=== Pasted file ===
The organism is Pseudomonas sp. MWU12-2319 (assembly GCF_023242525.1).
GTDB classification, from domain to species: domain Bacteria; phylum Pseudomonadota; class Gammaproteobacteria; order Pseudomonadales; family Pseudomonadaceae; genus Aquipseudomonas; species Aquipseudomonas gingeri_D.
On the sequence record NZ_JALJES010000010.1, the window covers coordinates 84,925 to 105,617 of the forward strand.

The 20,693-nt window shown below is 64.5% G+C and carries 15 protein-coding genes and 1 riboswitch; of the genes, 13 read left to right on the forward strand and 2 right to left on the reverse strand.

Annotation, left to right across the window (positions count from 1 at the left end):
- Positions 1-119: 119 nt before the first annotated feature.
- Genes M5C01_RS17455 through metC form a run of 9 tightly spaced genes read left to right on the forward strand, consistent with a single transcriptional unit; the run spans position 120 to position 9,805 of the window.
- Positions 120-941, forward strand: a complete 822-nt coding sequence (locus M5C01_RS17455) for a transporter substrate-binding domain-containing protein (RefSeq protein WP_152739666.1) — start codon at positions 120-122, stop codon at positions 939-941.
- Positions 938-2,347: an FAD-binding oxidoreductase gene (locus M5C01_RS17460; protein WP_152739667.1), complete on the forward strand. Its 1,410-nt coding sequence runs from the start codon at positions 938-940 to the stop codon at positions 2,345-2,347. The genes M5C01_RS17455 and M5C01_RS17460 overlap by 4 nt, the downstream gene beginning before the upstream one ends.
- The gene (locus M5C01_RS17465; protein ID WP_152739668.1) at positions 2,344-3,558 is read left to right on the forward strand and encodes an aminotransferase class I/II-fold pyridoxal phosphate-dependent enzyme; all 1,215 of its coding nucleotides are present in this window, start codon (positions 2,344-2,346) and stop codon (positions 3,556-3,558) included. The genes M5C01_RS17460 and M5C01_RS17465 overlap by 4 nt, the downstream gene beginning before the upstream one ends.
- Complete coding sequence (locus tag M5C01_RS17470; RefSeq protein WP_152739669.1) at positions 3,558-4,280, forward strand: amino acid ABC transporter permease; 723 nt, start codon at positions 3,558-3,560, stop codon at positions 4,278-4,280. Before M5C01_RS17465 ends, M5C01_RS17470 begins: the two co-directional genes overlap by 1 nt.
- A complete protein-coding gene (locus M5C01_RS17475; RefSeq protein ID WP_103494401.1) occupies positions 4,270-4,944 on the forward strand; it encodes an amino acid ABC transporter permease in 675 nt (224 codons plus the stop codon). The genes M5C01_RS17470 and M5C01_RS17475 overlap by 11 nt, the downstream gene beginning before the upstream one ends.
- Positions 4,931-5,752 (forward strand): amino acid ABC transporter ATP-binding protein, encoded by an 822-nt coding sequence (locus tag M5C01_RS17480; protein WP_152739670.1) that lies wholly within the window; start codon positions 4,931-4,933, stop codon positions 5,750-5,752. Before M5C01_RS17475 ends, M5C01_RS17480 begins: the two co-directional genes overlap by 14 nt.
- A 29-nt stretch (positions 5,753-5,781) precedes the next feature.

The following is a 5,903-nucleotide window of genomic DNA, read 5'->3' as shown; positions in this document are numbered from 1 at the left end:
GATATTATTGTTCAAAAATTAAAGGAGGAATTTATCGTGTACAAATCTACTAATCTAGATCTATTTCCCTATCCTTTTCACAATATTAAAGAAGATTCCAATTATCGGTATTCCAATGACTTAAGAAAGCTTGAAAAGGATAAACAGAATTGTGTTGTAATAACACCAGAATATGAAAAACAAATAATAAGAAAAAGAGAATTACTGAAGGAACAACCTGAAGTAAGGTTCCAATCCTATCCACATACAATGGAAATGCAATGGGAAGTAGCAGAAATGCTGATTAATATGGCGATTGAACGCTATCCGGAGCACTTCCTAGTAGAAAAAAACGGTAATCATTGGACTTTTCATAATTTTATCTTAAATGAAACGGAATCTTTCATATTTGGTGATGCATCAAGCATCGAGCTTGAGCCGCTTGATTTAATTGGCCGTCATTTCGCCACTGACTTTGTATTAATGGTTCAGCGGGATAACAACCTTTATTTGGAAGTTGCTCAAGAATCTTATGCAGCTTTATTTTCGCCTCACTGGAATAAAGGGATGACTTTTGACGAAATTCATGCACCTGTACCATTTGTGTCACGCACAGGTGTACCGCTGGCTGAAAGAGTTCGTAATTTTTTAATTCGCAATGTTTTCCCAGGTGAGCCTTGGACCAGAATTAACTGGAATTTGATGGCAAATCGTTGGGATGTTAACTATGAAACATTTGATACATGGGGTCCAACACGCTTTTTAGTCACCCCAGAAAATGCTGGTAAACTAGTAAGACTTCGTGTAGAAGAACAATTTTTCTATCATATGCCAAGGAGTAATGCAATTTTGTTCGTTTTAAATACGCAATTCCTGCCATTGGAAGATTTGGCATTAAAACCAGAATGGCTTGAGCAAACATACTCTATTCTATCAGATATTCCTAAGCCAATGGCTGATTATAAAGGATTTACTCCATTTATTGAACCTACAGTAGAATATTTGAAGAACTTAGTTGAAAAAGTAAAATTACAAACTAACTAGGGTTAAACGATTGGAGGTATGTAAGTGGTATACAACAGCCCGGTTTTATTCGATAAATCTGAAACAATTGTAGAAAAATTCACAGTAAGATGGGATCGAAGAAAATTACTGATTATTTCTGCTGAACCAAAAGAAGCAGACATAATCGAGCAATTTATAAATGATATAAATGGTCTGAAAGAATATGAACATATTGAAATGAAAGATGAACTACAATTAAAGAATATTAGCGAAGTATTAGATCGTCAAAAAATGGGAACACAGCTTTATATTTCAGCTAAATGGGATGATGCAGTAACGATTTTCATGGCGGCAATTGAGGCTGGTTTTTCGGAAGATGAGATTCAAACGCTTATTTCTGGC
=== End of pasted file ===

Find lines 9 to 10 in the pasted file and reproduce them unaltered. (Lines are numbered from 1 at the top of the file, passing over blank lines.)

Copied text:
- Positions 938-2,347: an FAD-binding oxidoreductase gene (locus M5C01_RS17460; protein WP_152739667.1), complete on the forward strand. Its 1,410-nt coding sequence runs from the start codon at positions 938-940 to the stop codon at positions 2,345-2,347. The genes M5C01_RS17455 and M5C01_RS17460 overlap by 4 nt, the downstream gene beginning before the upstream one ends.
- The gene (locus M5C01_RS17465; protein ID WP_152739668.1) at positions 2,344-3,558 is read left to right on the forward strand and encodes an aminotransferase class I/II-fold pyridoxal phosphate-dependent enzyme; all 1,215 of its coding nucleotides are present in this window, start codon (positions 2,344-2,346) and stop codon (positions 3,556-3,558) included. The genes M5C01_RS17460 and M5C01_RS17465 overlap by 4 nt, the downstream gene beginning before the upstream one ends.